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Atoms-Thick Light Emitting Device Promises the Advent of Transparent Displays

Posted March 27, 2018

In 2015, Ali Javey, Professor of Electrical Engineering and Computer Science at UC Berkley published a paper in Science demonstrating that monolayer semiconductors are capable of emitting bright light under the right conditions.

Now, a group of researchers from the same institution succeeded in breaking through a number of fundamental barriers in utilising LED technology on monolayer semiconductors and built a bright-light emitting device that is millimetres wide and fully transparent when turned off.

“The materials are so thin and flexible that the device can be made transparent and can conform to curved surfaces,” said Der-Hsien Lien, a postdoctoral fellow at UC Berkeley and a co-author on the paper in the journal Nature Communications.

At first pass, the device was no thicker than a human hair, whereas now its width spans several millimetres, which gives promise to “invisible” displays on walls and windows, and even more fanciful applications like light-emitting tattoos.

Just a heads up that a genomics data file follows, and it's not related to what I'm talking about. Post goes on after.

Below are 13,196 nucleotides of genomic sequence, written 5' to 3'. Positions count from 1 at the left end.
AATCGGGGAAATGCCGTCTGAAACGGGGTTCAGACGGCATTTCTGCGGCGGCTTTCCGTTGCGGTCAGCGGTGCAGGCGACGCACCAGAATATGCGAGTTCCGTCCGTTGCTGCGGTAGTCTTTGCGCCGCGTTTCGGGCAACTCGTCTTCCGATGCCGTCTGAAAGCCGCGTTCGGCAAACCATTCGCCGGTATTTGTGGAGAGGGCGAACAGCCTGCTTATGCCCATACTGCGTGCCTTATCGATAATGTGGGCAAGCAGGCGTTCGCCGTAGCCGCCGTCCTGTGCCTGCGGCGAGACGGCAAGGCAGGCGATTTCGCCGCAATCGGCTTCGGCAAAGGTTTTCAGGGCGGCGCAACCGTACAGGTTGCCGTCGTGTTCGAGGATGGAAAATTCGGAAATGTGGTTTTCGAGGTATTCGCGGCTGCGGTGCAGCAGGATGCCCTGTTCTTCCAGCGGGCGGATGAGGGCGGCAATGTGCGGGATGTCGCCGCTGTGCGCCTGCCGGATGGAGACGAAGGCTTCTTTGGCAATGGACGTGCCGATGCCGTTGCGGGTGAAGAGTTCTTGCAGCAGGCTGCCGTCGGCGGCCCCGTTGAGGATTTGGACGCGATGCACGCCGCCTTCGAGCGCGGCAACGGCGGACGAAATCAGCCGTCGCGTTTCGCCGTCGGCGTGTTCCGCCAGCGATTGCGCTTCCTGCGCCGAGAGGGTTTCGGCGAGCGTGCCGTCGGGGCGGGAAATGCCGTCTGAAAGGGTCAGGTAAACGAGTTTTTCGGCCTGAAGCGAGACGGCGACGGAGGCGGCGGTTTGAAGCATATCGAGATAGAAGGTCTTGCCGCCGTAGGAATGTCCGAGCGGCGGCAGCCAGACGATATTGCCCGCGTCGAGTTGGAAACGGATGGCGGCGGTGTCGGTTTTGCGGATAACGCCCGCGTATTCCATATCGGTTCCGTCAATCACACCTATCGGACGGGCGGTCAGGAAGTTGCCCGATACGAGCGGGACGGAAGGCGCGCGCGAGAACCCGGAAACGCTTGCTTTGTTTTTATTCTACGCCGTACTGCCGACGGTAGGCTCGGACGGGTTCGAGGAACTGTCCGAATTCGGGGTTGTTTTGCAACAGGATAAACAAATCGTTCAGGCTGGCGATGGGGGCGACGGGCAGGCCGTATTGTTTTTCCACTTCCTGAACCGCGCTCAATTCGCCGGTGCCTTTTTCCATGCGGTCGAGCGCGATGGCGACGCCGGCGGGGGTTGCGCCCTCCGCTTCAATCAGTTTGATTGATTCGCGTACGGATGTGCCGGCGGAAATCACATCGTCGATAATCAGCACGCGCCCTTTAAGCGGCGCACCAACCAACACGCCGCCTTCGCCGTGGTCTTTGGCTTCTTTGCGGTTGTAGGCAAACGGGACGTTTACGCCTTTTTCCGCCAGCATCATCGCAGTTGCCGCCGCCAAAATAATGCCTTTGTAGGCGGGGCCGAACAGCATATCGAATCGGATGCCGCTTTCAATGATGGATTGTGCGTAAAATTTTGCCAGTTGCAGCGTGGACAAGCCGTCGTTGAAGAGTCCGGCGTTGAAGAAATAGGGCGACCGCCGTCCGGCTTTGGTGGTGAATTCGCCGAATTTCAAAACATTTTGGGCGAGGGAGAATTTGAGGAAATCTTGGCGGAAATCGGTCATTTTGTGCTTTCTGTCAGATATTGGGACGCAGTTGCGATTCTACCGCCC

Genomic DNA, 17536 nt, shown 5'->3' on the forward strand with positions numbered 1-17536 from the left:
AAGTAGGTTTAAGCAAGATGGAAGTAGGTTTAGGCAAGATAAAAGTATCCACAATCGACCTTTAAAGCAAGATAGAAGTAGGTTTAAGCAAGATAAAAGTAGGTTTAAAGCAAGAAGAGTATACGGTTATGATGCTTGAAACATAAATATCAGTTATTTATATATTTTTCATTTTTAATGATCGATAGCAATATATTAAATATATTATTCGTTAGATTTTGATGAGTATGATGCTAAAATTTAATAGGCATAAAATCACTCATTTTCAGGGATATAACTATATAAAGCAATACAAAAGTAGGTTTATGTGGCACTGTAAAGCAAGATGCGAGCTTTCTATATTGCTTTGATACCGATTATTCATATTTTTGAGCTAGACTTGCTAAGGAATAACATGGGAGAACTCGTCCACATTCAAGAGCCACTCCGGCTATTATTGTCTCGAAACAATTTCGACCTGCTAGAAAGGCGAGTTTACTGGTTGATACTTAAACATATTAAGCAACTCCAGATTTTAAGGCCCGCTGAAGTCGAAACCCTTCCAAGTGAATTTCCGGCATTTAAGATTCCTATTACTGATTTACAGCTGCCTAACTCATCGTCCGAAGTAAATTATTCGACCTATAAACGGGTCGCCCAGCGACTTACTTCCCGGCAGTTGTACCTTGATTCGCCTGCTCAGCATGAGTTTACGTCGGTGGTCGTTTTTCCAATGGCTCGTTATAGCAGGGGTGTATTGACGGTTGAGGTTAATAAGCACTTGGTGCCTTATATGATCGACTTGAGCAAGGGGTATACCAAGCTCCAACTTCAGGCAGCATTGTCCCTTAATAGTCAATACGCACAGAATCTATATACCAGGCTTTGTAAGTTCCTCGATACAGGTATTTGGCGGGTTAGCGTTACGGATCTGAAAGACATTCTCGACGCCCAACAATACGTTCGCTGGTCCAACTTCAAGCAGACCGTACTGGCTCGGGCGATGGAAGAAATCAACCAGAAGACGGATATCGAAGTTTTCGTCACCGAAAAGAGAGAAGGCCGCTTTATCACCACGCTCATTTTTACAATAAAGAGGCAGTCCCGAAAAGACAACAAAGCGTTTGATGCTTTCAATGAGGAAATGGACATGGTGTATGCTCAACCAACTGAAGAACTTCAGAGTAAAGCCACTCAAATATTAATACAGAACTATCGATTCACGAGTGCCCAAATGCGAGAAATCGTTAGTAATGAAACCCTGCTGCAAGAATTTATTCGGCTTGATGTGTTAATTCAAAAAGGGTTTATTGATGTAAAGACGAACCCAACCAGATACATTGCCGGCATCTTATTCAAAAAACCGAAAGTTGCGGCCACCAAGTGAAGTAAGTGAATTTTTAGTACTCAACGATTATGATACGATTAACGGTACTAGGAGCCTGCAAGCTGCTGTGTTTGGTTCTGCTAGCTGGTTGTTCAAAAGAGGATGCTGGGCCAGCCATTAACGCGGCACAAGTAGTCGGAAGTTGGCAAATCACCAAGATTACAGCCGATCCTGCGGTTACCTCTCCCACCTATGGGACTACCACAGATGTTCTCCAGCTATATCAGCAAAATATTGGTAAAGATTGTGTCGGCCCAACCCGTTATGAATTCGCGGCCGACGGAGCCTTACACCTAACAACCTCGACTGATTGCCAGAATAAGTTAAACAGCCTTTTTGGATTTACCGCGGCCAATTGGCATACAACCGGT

Click the image to see the nano-scale device in action. Image courtesy of Javey lab.

While regular LEDs require two contact points – one for injecting negatively charged particles, and another for the opposite – the new device circumvents it by way of a clever engineering trick.

In a feat of ingenuity, the Berkley team laid the semiconductor monolayer on an insulator, and placed electrodes both on the monolayer and underneath the insulator, which allowed them to apply an AC signal across the insulator.

Right at the moment when the AC signal reverts in polarity, both positive and negative charges are present at the same time in the semiconductor, which produces a spike of bright light.

The researchers have also shown the mechanism to work just as well in four different monolayer materials, each of which emits a different colour of light.

For now, the team estimates their invention to be about 1 percent efficient (which is difficult to do in systems such as the present one), compared to 25 to 30 percent efficiency seen in commercial LEDs.

“A lot of work remains to be done and a number of challenges need to be overcome to further advance the technology for practical applications,” Javey said. “However, this is one step forward by presenting a device architecture for easy injection of both charges into monolayer semiconductors.”

Sources: paper,

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